1) Start with a better opening scene – Your opening scene is everything, not just because it kick-starts your story, but because it’s when you’re being judged the harshest. The battle between writer and reader is usually won or lost early on. So don’t give us some “decent” opening scene. Whether you’re writing a blockbuster or an introspective indie film, start us out with something that catches our attention immediately.
2) Cut out excess description – Too much description slows down the read, which creates the illusion that the story itself is slowing down. The key is to always stay on point. Any line that isn’t describing an action or an important piece of information can probably go. This is especially important during the climax, when the script must move the quickest. I’ve read two scripts in the last month which were ruined by over-described climaxes.
3) Get your hero out on his/her journey by page 25 – Whatever his ultimate goal is in the movie, have him start pursuing that no later than 25. Readers have less and less patience these days and if your script is wandering during the very first act, it’s an indication it will only get worse later.
4) Cut out your three worst scenes – If those scenes have important information in them, figure out a way to move that information to other scenes.
5) Give us at least one weird memorable character – Have at least one character in your script who’s unique, different and unforgettable, the kind of character you know actors will be climbing over each other to play. The autistic hitman (The Accountant with Ben Affleck – coming soon), the goofball pirate (Pirates of the Caribbean), the polite serial killer (Silence of the Lambs), the sex-crazed obese woman (Bridesmaids), the manic-depressive romantic (Eternal Sunshine). The reality is, movies get remembered, but characters get immortalized. If you can’t give us at least one unique stand-out character, you’re not writing a complete script.
6) Make sure your characters are talking to each other, not the audience – In other words, stop making your exposition so obvious. Exposition is born mostly out of characters talking directly to the audience. If it ever sounds like you’re doing that, rewrite the scene and focus on what the character would REALLY SAY (like IN THE REAL WORLD) to the other character in the scene. See if you can slip your exposition into that conversation.
7) Eliminate all on-the-nose dialogue – Always try to have something going on underneath the scene when two characters are talking. It doesn’t have to be a giant secret. It could be that one person is simply aggravated with the other. But if your characters are constantly saying exactly what they feel, what they want, what they’re thinking, and there’s no hidden agenda or hidden thoughts behind those words, then your dialogue is likely on the nose.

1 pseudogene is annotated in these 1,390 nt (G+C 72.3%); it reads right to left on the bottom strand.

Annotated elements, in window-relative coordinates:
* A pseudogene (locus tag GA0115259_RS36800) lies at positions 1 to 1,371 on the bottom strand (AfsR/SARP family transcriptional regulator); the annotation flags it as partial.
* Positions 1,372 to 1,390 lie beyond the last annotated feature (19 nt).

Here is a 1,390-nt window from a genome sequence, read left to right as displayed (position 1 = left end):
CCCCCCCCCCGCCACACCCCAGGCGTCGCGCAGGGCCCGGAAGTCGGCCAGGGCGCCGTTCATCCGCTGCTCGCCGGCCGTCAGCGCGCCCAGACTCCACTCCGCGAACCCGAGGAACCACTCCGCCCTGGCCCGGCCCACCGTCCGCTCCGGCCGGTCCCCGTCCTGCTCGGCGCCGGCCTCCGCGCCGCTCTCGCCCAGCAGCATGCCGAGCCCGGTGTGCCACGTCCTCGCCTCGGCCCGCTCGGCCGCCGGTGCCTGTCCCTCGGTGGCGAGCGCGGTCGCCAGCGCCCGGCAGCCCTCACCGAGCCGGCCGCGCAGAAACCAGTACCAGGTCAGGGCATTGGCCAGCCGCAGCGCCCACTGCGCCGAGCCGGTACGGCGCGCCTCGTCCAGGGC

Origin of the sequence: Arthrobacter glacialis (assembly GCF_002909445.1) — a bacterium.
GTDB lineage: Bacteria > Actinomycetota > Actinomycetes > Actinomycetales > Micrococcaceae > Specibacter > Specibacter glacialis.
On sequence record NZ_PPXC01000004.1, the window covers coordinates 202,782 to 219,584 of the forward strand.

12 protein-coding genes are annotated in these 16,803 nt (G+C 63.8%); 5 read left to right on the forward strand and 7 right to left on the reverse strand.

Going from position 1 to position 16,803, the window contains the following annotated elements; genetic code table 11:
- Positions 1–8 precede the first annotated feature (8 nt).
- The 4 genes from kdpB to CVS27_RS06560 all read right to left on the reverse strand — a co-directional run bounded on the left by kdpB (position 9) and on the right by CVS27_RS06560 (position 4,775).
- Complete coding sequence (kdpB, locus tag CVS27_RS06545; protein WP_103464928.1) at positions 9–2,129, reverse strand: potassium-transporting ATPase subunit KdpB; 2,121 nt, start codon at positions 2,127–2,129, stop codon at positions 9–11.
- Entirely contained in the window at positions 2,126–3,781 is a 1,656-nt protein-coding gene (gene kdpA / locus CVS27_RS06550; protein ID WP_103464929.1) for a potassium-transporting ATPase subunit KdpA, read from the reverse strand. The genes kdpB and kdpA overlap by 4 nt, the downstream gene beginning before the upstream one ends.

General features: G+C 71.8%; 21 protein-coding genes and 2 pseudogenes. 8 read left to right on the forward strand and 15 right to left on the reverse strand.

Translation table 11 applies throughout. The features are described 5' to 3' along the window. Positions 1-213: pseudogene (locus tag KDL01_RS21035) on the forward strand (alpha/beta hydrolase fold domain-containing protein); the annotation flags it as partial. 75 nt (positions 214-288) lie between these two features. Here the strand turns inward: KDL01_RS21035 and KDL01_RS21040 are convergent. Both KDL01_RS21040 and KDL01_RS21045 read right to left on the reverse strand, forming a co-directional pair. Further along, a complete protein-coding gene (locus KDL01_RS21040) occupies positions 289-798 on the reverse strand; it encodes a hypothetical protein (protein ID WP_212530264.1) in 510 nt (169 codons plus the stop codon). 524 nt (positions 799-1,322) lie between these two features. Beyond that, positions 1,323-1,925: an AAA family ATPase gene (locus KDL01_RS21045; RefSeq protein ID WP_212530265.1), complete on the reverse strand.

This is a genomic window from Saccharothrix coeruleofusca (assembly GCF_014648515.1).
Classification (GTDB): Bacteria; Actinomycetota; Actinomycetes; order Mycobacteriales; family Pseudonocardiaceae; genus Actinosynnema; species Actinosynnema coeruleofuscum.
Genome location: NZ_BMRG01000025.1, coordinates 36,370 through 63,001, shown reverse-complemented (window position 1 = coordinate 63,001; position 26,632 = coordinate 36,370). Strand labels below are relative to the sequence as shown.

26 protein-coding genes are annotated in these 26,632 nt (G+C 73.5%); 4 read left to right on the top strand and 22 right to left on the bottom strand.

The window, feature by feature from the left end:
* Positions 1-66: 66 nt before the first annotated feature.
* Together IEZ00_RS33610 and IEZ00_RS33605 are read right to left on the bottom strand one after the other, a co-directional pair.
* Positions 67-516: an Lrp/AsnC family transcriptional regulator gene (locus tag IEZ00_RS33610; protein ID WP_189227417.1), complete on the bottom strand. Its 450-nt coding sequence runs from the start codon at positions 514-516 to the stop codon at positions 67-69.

8) Set up several big questions throughout your script which you don’t answer right away – These will act as suspense-threads, which, if the questions are compelling enough, will keep the reader reading until they get the answer. Questions can range from, “What happened to Amy?” (Gone Girl), “Why do I keep waking up over and over again on the same day?” (Edge of Tomorrow), and even smaller stuff, like “Whose baby is this?” (The Hangover).
9) Focus more on character – One of the biggest problems I’ve been seeing with scripts lately is that the writers always focus on plot. Plot is the mechanics of the story. They’re the things that happen to, for, and against your characters. But remember, the audience connects with the characters, not the story. So figure out what your hero is battling (flaws, vices), what the problems are between each set of people in your story (distance, lack of trust), and focus more on those. An exclusively plotty story gets very boring if you don’t put in the character work.
10) Add more conflict/tension to your scenes – Go through all your scenes. There should only be a few where everything is going swimmingly. For the rest, make sure there’s some kind of conflict or tension taking place. The scene in Gone Girl where Nick calls over the cops after Amy goes missing is a great example. Although they’re having a perfectly cordial conversation, the tension comes in the fact that the cop is suspicious of Nick. She’s wondering if he had something to do with this. One of the quickest ways to bore me as a reader is to give me scene after scene where characters are happy and/or agreeable.